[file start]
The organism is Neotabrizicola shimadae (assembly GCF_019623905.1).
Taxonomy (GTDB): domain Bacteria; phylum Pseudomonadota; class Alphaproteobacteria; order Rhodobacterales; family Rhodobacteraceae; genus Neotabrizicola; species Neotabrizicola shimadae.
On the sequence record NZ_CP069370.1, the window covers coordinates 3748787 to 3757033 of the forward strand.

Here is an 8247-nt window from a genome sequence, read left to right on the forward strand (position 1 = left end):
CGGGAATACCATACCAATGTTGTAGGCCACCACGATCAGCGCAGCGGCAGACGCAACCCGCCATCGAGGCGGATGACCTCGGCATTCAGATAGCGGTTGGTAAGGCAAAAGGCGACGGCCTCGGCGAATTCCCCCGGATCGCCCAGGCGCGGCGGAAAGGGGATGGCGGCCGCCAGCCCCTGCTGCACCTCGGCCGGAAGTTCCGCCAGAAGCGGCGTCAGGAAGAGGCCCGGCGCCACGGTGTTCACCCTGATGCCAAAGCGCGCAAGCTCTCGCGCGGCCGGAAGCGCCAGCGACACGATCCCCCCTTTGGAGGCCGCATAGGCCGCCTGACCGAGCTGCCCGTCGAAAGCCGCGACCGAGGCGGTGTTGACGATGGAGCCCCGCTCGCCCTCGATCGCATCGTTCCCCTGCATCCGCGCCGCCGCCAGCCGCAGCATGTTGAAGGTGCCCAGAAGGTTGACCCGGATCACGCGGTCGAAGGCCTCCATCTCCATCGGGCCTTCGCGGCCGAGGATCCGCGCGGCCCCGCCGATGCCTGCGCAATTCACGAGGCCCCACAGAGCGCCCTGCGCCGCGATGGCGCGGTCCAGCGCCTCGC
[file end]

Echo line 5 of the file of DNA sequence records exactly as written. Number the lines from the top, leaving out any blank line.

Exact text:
CGGGAATACCATACCAATGTTGTAGGCCACCACGATCAGCGCAGCGGCAGACGCAACCCGCCATCGAGGCGGATGACCTCGGCATTCAGATAGCGGTTGGTAAGGCAAAAGGCGACGGCCTCGGCGAATTCCCCCGGATCGCCCAGGCGCGGCGGAAAGGGGATGGCGGCCGCCAGCCCCTGCTGCACCTCGGCCGGAAGTTCCGCCAGAAGCGGCGTCAGGAAGAGGCCCGGCGCCACGGTGTTCACCCTGATGCCAAAGCGCGCAAGCTCTCGCGCGGCCGGAAGCGCCAGCGACACGATCCCCCCTTTGGAGGCCGCATAGGCCGCCTGACCGAGCTGCCCGTCGAAAGCCGCGACCGAGGCGGTGTTGACGATGGAGCCCCGCTCGCCCTCGATCGCATCGTTCCCCTGCATCCGCGCCGCCGCCAGCCGCAGCATGTTGAAGGTGCCCAGAAGGTTGACCCGGATCACGCGGTCGAAGGCCTCCATCTCCATCGGGCCTTCGCGGCCGAGGATCCGCGCGGCCCCGCCGATGCCTGCGCAATTCACGAGGCCCCACAGAGCGCCCTGCGCCGCGATGGCGCGGTCCAGCGCCTCGC